NIU continues to stand forward, together


Sean Reed

NIU President Lisa Freeman hugging Patrick Korellis (left) and Harold Ng, two surviving victims of the Valentine’s Day shooting that took place in 2008 within Cole Hall, at the 15-year anniversary “Forward Together Forward” memorial for the victims this afternoon at the Peaceful Reflection Garden outside of Cole Hall. (Sean Reed | Northern Star)

By Bridgette Fox, News Editor

DeKALB – The NIU community stood together in remembrance of the students who were killed 15 years ago. Tuesday’s vigil also came less than 24 hours after a fatal mass shooting on the campus of Michigan State University.

On Feb. 14, 2008, five NIU students were killed by a gunman in Cole Hall. The memorial by the lecture hall hosts the annual vigil in remembrance of Gayle Dubowski, Catalina Garcia, Julianna Gehant, Ryanne Mace and Daniel Parmenter.

Over 100 people attended the quiet vigil.

“I’m glad that we come back every year to remember and reflect,” said Steve Lux, a retired NIU professor. “Unfortunately, so many of this has been repeated so many times, just even the other day, Michigan State (University). Maybe we haven’t learned anything, but we’ve got to keep trying.”

It isn’t uncommon that these memorials reach beyond the scope of remembrance for NIU’s fatal shooting.

“We were at the 10-year memorial here, and everyone’s phone started going off about a shooting in Parkland High School there, and we all just shut down,” said Patrick Korellis, a former NIU student and survivor of the shooting. “The news about Parkland was in our head.”

Harold Ng, another former student and survivor, commented that the turnout was smaller than previous years, but that it wasn’t necessarily a bad thing.

“A lot of people are younger, we were just thinking about it, this happened 15 years ago,” Ng said. “So, a lot of the freshmen, or even the sophomores, were 3 or 5 years old – I think that knowing that, that’s cool. It’s good that we’re moving on.”

Annalise Swanson, a junior psychology major, expressed her condolences to the victim’s family, spoke about the anxiousness she feels on campus, knowing the history of NIU’s shooting.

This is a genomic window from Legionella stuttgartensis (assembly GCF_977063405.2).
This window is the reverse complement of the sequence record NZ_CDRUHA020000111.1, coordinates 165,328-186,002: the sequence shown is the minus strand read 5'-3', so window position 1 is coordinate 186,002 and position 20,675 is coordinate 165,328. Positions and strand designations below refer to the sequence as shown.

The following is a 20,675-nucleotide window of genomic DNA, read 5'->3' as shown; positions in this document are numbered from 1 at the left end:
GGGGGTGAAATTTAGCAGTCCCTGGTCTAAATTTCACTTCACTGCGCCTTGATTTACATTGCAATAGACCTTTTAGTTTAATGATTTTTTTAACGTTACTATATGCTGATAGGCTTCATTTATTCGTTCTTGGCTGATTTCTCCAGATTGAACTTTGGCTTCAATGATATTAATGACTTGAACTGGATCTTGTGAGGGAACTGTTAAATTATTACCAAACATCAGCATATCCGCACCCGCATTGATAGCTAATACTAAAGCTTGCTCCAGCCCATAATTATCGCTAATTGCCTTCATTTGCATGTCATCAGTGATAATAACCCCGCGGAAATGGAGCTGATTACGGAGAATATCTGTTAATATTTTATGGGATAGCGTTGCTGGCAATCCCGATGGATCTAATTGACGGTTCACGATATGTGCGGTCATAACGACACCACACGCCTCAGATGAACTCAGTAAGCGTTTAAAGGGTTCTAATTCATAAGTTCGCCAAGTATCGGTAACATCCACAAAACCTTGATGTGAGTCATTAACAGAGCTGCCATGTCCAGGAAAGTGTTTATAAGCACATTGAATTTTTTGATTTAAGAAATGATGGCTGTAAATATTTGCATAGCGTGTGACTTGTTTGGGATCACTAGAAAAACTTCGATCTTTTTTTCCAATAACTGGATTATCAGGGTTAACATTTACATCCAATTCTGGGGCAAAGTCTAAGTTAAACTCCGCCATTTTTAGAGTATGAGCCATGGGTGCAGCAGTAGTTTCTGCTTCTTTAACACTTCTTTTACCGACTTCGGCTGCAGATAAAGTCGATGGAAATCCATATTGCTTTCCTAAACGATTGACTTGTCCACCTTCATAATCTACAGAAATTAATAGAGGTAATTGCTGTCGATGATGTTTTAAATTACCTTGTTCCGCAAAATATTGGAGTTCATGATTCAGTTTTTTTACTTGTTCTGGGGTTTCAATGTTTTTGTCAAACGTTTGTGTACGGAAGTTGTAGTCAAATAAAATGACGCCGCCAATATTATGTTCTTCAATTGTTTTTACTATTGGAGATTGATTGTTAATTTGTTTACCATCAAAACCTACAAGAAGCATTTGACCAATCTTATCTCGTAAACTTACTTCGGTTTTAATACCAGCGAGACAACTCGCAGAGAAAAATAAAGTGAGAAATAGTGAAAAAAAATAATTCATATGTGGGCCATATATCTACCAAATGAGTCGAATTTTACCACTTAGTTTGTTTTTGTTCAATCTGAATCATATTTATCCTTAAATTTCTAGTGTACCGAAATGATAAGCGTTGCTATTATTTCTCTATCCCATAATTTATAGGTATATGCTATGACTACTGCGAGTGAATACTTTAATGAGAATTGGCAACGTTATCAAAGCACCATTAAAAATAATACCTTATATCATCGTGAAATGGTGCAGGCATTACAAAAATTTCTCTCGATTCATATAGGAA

“Something like this could happen at any time again. I feel that walking around campus, it’s an open area. I mean, I just came from a lecture hall with like, 100 plus people,” Swanson said. “I know it’s kind of silly to be terrifying, but I mean, I just feel like they (NIU) don’t really do a whole lot within the security aspect of all this.”

NIU Police Chief Darren Mitchell attended the vigil to offer his condolences to the community. Mitchell also discussed the influence of mass shootings at Virginia Tech and MSU.

“Chiefs and sheriffs have become better at responding to these extreme acts of violence, because you’ve been forced to, because their frequency has increased, because the community demands that we are prepared and ready to keep them safe, and stop these threats as soon as possible,” Mitchell said.

Korellis and Ng gave words of comfort and advice to people who’ve lived through mass shootings.

“We’re here,” Korellis said. “We talk to people who’ve gone through their own mass shootings … Sandy Hook parents, Parkland victims, the list goes on, but we’re in a private Facebook group with mass shooting survivors that we help help each other.”

“Find hobbies to deal with it – do whatever you can to get your mind away from it,” Ng said. “For me, I started doing random stuff. Taking pictures, (watching) Carmen Sandiego, writing my own book, things like that. Get your mind away from it, and if it helps me, hopefully if you take that if you keep that advice, it will help you as well.”